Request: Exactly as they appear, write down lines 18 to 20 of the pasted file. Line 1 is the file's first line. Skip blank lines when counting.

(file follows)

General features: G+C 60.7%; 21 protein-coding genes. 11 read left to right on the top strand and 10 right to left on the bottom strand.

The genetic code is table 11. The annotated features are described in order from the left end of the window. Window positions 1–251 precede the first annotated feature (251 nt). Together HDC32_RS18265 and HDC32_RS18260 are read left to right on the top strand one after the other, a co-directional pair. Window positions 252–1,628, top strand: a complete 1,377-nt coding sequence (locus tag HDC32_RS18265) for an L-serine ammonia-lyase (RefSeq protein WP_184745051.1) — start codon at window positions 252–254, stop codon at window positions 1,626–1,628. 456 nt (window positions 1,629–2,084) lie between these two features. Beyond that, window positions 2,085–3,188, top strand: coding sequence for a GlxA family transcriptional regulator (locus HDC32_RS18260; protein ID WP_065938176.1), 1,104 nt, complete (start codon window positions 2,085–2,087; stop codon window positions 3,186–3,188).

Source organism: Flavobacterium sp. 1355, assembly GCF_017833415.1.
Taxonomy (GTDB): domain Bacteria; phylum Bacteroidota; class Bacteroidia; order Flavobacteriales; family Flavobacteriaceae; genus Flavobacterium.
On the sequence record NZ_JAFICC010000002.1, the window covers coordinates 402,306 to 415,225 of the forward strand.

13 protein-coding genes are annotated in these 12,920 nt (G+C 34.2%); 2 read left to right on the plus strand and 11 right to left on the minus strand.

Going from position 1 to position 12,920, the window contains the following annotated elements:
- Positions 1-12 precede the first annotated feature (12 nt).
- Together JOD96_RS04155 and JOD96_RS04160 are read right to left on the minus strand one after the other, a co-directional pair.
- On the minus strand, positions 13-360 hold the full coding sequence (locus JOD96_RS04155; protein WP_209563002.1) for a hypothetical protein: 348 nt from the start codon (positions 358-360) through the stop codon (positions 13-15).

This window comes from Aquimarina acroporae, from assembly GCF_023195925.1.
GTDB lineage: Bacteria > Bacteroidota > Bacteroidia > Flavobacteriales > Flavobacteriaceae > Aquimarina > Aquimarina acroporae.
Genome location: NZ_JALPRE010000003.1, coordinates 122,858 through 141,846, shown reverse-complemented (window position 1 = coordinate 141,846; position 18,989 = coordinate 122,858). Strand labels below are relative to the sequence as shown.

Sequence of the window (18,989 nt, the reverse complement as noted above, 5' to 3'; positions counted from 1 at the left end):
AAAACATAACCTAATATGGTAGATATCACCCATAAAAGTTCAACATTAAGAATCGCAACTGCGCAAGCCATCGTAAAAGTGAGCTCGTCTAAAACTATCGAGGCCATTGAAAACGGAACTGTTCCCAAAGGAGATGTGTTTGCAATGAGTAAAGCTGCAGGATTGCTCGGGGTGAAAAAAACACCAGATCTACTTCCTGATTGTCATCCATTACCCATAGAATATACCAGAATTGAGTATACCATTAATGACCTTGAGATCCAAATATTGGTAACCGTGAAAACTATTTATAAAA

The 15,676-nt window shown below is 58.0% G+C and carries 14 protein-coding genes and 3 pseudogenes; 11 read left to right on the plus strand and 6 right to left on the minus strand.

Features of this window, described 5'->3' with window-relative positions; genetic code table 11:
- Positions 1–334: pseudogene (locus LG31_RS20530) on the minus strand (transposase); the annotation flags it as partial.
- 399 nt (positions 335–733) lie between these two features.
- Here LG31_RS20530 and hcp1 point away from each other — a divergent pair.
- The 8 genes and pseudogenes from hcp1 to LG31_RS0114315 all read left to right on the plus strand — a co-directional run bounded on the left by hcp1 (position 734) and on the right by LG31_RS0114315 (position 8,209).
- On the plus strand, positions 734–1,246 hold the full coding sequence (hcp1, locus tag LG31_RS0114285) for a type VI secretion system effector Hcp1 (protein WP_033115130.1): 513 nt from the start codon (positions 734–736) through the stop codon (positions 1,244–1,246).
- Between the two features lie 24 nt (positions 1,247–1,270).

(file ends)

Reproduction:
- Positions 1–334: pseudogene (locus LG31_RS20530) on the minus strand (transposase); the annotation flags it as partial.
- 399 nt (positions 335–733) lie between these two features.
- Here LG31_RS20530 and hcp1 point away from each other — a divergent pair.